The Original Tombs Prison, Lower Manhattan. 1896
The word infrastructure usually conjures up images of roads, highways, bridges and mass transit. One thing that Kate Ascher taught me is that the really interesting stuff is what you don’t see. The idea for her captivating book, The Works, came while observing the aftermath of the World Trade Center attacks. All of a sudden the mechanisms that made New York work were exposed to the surface: steam pipes, sewage systems, telecommunication cables, stormwater management and more. The more she dug, the more interesting it got. Mail used to be sent in underground pneumatic tubes! Do those crosswalk buttons work? Answer: only 25% of the time!
Today’s post is about prisons, something that the average city dweller doesn’t think about. But what is fascinating is that many of New York’s prisons are right in our midst—we walk and drive by them without noticing. Prisons used to be organized along district lines, particularly before the 1898 consolidation of the five boroughs. They were attached to or near the courts and were little more than holding cells. These included the famous Tombs (still in use), the Jefferson Market Prison in the West Village (now the landmarked Jefferson Market Library), the Essex Market Prison in the East Village, the Yorkville Prison at 57th and Lexington, the West Side Prison at 53rd and 8th Avenue, the Fordham Prison and the Harlem Prison.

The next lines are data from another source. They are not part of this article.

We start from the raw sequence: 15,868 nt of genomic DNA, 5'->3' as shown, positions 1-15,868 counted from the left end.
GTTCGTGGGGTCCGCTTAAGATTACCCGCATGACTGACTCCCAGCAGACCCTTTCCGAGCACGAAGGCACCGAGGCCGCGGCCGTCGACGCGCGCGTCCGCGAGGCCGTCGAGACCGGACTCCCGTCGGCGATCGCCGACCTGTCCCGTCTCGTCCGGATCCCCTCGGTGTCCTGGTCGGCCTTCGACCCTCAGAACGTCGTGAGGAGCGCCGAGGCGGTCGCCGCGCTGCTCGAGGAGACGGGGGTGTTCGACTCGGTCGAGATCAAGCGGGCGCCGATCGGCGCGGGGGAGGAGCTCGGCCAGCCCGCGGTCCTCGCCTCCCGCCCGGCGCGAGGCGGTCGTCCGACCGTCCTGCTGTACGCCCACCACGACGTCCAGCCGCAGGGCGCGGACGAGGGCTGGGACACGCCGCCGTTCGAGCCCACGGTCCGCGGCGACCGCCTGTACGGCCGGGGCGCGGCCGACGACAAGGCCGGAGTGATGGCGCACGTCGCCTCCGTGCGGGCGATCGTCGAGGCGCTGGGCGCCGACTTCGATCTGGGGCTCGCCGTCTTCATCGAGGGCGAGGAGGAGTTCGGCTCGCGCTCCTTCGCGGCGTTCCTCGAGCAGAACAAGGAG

Today, there are 13 prisons in New York City. Find a prison near you!
The granite structure of The Tombs shown above was the second to sit on its site (original at top of article), built in 1902. The complex was also known as the New York Halls of Justice and House of Detention. The granite was reused from Bridewell Prison next to City Hall. In 1941, the prison was replaced by a 15-story tower across the street, now known as the Manhattan Detention Complex.
A New York-based lawyer describes The Tombs, in its current state, to Untapped Cities “Deep underground, with stale air and bright florescent lights, the cells in the Tombs are dreary, suffocating and sleepless places. During the approximately 24 hours that the accused are held there, they can expect a gross sandwich, shared bathroom with no stall, and 30 cellmates ranging from the dangerous to the innocent in various states of despair.”